Working on UX improvement should be an ongoing endeavor. Technology changes frequently and users become adept at navigating a site’s features. Adding fresh insights and functions keeps visitors engaged so they return to the site frequently. Finding the right combination of efforts to improve user experience (UX) and market the advantages to customers helps increase the amount of spending amongst current clients and attract new ones.
What Are UX Strategies?
Nielsen Norman Group defines a UX strategy as a series of actions meant to improve user experience over time. Parts of any strategy must include a vision, goals, and a path to get there.
Figure out what pain point impact a site by testing usability. Start with a walkthrough of the buyer’s journey and ensure everything functions as it should. Links should go where expected. User intent must be a deciding factor in what’s included and left out.
Conduct usability testing through data mining. For example, form a team of test subjects and have them add a product to the cart and go through the checkout process to identify issues or areas for improvement. Before a brand can fix UX problems, it must identify them.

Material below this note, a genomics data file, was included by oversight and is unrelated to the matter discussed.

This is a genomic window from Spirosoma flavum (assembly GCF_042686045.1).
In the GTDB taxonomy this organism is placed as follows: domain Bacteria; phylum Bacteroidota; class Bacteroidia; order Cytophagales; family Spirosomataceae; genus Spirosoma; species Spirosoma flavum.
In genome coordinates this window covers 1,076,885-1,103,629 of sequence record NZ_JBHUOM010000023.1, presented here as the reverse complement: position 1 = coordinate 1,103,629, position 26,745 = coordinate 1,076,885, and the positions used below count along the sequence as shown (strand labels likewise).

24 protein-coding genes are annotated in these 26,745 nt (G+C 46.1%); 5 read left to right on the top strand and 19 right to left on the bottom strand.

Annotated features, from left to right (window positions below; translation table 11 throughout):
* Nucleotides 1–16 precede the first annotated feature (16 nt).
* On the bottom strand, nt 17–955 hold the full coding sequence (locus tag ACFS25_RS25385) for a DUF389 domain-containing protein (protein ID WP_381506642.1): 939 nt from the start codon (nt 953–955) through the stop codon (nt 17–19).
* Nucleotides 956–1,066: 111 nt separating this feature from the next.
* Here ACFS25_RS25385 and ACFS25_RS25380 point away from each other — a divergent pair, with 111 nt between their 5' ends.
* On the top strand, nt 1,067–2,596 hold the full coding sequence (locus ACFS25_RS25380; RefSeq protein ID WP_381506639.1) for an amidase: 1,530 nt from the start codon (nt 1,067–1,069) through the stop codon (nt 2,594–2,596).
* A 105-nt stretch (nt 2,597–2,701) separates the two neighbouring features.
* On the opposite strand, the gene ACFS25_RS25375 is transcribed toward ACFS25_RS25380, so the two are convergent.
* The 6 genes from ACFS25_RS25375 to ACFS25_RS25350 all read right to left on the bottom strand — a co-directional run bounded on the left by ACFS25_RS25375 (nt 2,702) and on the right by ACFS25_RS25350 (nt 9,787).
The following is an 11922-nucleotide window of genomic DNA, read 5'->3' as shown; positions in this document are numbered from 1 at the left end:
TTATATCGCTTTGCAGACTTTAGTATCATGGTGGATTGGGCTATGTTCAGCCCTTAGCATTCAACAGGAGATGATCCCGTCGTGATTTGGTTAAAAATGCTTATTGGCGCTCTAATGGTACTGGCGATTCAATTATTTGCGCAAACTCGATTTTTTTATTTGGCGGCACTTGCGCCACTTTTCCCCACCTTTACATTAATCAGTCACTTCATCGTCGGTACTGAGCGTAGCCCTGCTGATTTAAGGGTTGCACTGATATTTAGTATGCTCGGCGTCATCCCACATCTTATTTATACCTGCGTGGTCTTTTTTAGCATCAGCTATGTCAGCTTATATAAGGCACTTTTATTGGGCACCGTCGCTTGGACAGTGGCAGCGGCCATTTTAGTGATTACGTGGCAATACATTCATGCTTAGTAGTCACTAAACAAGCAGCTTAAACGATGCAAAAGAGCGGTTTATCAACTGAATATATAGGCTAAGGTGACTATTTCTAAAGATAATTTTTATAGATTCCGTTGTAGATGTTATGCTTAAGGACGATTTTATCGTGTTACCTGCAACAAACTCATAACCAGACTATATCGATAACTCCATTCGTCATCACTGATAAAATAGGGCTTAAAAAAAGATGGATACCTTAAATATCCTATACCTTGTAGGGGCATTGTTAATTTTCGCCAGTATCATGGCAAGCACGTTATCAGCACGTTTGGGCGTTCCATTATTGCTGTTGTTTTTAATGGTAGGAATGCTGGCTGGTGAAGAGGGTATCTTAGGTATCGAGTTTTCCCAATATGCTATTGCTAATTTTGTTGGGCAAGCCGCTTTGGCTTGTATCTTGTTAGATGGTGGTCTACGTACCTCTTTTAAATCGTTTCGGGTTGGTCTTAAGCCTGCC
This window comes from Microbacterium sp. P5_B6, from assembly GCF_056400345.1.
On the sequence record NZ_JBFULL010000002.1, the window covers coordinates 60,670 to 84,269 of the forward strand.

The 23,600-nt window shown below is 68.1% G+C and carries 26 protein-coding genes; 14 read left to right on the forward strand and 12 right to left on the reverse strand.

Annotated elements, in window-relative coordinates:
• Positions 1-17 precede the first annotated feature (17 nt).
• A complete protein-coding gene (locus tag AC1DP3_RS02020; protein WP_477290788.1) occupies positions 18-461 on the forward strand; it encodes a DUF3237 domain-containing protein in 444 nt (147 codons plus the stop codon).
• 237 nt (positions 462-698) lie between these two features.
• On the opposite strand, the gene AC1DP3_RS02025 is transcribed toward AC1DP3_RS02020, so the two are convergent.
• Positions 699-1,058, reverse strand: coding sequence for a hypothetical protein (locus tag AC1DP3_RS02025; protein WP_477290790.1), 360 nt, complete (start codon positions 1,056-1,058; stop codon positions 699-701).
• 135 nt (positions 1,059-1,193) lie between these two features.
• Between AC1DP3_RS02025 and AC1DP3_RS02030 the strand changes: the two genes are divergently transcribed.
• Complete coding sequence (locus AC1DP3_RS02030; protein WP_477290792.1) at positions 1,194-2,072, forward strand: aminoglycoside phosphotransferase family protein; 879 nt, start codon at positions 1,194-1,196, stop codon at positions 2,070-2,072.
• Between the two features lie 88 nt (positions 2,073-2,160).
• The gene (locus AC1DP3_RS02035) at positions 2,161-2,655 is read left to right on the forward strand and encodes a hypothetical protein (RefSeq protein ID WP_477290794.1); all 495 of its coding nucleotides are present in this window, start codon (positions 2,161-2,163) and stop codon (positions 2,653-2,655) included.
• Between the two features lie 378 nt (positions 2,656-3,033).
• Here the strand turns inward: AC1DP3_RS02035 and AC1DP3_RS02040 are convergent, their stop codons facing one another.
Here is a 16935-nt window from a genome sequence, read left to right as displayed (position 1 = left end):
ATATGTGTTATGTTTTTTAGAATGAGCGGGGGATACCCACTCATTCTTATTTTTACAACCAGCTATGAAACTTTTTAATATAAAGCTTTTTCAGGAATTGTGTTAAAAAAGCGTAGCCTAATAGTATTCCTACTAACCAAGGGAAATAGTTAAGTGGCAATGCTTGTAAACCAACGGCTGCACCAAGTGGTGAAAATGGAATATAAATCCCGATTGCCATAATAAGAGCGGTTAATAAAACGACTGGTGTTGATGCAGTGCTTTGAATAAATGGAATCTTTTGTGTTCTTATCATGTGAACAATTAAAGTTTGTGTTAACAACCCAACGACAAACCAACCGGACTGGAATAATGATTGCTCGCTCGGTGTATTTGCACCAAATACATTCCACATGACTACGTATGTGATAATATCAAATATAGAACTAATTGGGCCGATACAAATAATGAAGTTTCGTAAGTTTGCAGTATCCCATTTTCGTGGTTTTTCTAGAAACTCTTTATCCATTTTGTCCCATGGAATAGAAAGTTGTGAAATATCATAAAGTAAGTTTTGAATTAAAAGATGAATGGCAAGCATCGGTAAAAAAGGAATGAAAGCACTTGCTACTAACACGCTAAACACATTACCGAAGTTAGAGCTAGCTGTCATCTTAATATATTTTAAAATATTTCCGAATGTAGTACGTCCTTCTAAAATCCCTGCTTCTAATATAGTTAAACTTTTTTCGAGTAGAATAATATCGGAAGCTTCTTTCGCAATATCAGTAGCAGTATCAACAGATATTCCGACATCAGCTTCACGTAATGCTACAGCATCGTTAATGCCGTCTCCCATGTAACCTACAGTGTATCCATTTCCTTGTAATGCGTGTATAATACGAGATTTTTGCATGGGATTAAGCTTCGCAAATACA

The approach companies use may vary but each strategy should have those three components to be successful. Rather than look at general concepts, it’s smart to break down specific ideas to achieve success and pick and choose from the ones that drive revenue. Here are some of the top UX strategies to boost sales quickly and meet customer expectations.
1. Simplify Checkout
If the checkout process becomes too complex, users may bounce away from the site for one that’s easier to navigate. Study the checkout steps and nix any not needed. The fewer steps, the better.
Utilize third-party payment options such as PayPal and Google to allow users to pay without inputting a bunch of information. One-click solutions, such as the ones Amazon offers, let repeat users reorder easily and increase sales.
Allbirds offers a simple checkout option. Users can select “Express Checkout” and pay with ShopPay, Amazon Pay, or PayPal. Because the user typically already has an account with these companies, they can click and pay, skipping the steps of filling in user information and completing the sale quickly.
2. Study Competitor Offers
Spend a few hours looking closely at competitor websites. What offers do they provide to users and how are they presented? UX is about how easy it is for shoppers to find what they need. Are the competitors doing anything differently?